Monday, July 28, 2014

How to Use a Cavatelli Maker

Making home made pasta is fun, but if you want to move beyond flat ribbons, you might need a few bits of equipment to make the job easier. Fante's Cousin Elisa's Cavatelli Maker from Harold Import Company ($32.37) is my latest in the arsenal of too many pasta gadgets, and it's kind of fun to use.

Once the pasta dough is made, you cut it into ribbons, feed it into the cavatelli maker, and crank out the cavatelli.

It's not quite as easy as that, though, through no fault of the machine. For the cavatelli maker to churn out cavatelli shaped pasta, the dough has to be the right consistency, the ribbons need to be the right width and thickness, and the cranking speed needs to be right.

If the dough is too soft, it will stick in the cavatelli maker, no matter how much you flour the outside. If the dough is too dense, it won't curl as well into the proper shape. When it comes to making the ribbons, I eyeballed the first batch and had mediocre results. I measured the second batch and found out that my eyeballed ribbons were way too wide and not nearly thick enough. Later batches worked much better.

You can find the recipe I made here.

After some kneading to get it smooth, I rolled the dough to about 3/8-inch thick and then I cut it into strips about 3/4 inch wide. Because of the gluten in the dough, it tended to shrink width-wise while getting a little thicker. So, you can cut to those dimensions and flatten the ribbons a bit before feeding them through the cavatelli maker, or roll about 1/4 inch thick and cut them slightly wider. The optimum width is 1/2 to 3/4 inches, so having them shrink a little is fine - but I wanted my cavatelli to be larger rather than smaller.

I found that cranking quickly worked best when I first fed the dough through the cavatelli maker, but when I re-rolled the scraps and the dough had more flour incorporated into it, I needed to crank just a little bit slower to get the correct shapes. It's easy enough to look at the results and adjust the speed.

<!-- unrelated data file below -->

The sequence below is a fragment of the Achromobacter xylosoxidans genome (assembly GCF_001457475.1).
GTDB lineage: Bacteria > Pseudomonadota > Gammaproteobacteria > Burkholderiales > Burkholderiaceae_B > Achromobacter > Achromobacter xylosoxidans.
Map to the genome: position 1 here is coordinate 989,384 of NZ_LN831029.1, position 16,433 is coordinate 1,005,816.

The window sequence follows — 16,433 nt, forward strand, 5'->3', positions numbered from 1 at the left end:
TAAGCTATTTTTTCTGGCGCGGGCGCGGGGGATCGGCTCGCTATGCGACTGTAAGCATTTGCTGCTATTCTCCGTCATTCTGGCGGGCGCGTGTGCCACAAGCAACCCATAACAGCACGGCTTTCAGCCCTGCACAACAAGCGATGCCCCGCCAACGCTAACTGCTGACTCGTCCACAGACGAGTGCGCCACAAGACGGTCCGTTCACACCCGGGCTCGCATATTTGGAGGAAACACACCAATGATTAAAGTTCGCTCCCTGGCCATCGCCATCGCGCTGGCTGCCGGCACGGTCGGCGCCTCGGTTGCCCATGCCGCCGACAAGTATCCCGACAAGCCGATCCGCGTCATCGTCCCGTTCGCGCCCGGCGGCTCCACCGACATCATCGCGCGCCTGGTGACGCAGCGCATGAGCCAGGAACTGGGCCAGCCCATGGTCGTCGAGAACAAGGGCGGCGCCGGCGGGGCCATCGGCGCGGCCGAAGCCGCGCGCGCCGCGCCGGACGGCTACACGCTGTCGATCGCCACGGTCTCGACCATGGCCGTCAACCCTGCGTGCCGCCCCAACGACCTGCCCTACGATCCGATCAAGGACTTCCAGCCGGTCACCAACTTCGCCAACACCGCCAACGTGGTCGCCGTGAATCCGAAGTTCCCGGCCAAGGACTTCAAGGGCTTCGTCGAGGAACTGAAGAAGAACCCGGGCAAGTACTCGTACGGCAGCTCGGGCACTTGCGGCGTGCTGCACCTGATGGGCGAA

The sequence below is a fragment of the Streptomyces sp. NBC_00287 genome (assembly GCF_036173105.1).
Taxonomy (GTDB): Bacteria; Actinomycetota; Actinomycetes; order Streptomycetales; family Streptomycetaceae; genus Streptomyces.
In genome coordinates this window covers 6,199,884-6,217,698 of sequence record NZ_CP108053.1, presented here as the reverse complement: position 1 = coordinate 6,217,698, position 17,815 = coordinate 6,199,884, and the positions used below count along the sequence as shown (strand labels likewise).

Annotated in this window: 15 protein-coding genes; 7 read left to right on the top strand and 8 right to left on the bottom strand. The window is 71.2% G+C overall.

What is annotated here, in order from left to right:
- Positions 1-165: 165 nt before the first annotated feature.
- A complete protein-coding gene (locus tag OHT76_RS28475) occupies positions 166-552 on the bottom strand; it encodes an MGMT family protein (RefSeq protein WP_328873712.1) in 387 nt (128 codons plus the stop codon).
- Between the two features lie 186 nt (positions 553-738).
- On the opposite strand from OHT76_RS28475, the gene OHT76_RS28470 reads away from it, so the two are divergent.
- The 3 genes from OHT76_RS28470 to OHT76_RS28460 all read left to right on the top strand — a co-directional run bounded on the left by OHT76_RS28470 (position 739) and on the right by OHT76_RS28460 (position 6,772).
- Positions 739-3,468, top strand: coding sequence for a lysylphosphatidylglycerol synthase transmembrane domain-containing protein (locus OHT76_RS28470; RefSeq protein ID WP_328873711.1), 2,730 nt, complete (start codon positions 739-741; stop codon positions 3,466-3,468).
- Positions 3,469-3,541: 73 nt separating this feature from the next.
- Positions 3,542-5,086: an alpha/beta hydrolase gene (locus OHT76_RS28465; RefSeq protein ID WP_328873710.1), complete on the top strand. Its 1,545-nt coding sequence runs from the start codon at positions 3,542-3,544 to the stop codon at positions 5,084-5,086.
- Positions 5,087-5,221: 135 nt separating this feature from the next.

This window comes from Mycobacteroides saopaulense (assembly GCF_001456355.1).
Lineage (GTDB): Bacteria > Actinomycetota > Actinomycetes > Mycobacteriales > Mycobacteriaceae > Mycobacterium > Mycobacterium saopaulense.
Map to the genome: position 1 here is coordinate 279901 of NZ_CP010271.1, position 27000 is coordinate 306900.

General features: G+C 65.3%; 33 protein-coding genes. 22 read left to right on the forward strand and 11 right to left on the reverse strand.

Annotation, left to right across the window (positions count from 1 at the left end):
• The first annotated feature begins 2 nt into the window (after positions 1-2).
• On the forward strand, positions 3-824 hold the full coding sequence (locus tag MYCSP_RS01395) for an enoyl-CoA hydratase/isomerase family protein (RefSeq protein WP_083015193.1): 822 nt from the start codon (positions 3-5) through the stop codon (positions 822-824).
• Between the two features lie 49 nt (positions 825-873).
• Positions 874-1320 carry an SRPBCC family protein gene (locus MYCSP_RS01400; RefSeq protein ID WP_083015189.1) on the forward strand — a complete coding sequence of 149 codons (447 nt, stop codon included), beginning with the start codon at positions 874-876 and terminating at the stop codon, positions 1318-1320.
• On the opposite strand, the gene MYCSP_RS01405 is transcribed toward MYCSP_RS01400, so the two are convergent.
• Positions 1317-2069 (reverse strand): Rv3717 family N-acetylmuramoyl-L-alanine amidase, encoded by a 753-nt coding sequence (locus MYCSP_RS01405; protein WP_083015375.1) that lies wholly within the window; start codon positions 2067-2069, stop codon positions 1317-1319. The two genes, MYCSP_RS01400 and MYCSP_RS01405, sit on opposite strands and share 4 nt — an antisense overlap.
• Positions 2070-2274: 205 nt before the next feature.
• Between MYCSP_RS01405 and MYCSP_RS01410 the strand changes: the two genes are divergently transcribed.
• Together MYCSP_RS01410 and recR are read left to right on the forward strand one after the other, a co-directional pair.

While it's fun to pile them up and watch the mountain of pasta grow, it's best if you keep them dusted with flour and as separate as possible, unless you want the fun of trying to separate stuck pasta, or starting over with re-rolling them.

For every dough ribbon I fed through the cavatelli maker, I had a few that didn't shape correctly, usually at the beginning or end of the ribbon, but since I wasn't making them for professional sale, it didn't matter that I had a few that were flat or odd-looking. If you're after perfect presentation, you can pick out the mutants and add them to the pasta scraps that remained from cutting the ribbons and give them another run through the cavatelli maker.

The cavatelli can be cooked immediately, or you can let them dry a bit before cooking, or freeze them for later use. If you're not going to be cooking them right away, dust them with flour. If you can spread them out on a baking sheet, that's best - it keeps them from sticking together.

Give them a little shake now and then to make sure that they're not gluing themselves together where they're touching.

Cook the finished cavatelli just like any other pasta - in boiling salted water until they're done to your liking. Fresh pasta cooks faster than dry, but keep in mind that these are thicker than your basic spaghetti or linguine.

It's best if you don't add the cavatelli to the water in one big pile - send them into the water gently, or you could end up with one large clump of stuck pasta. They're less likely to stick if they're frozen or if you've set them out to dry a bit, but its still best to add them slowly. Then stir. And stir again later. Fresh pasta is sticky, and you don't want it sticking to the bottom of the pot, either.

And there you have it. Home made pasta, all ready for sauce. Or, if you prefer, cook them in boiling water, then toss them in a pan with some brown butter. Maybe with some sage or thyme.

Quick Review

Who's it for: People who often make home made pasta and want to make specialty shapes.

Pros: So far, it seems to be sturdy and well-made. I was happy with the pasta I made with it, and it was really fast.

Cons: There's a bit of a learning curve, particularly if someone hasn't made pasta dough before. Also, like many pasta makers, this can't be washed in water, so if that squicks you out, you might want to stick with buying boxed pasta.

Source: I received this at no cost from Harold Import Company. Want more info? Check here.

1 comment:

  1. I was able to order from, and it just arrived! You can guess tomorrow's project... Thanks for the frank review.


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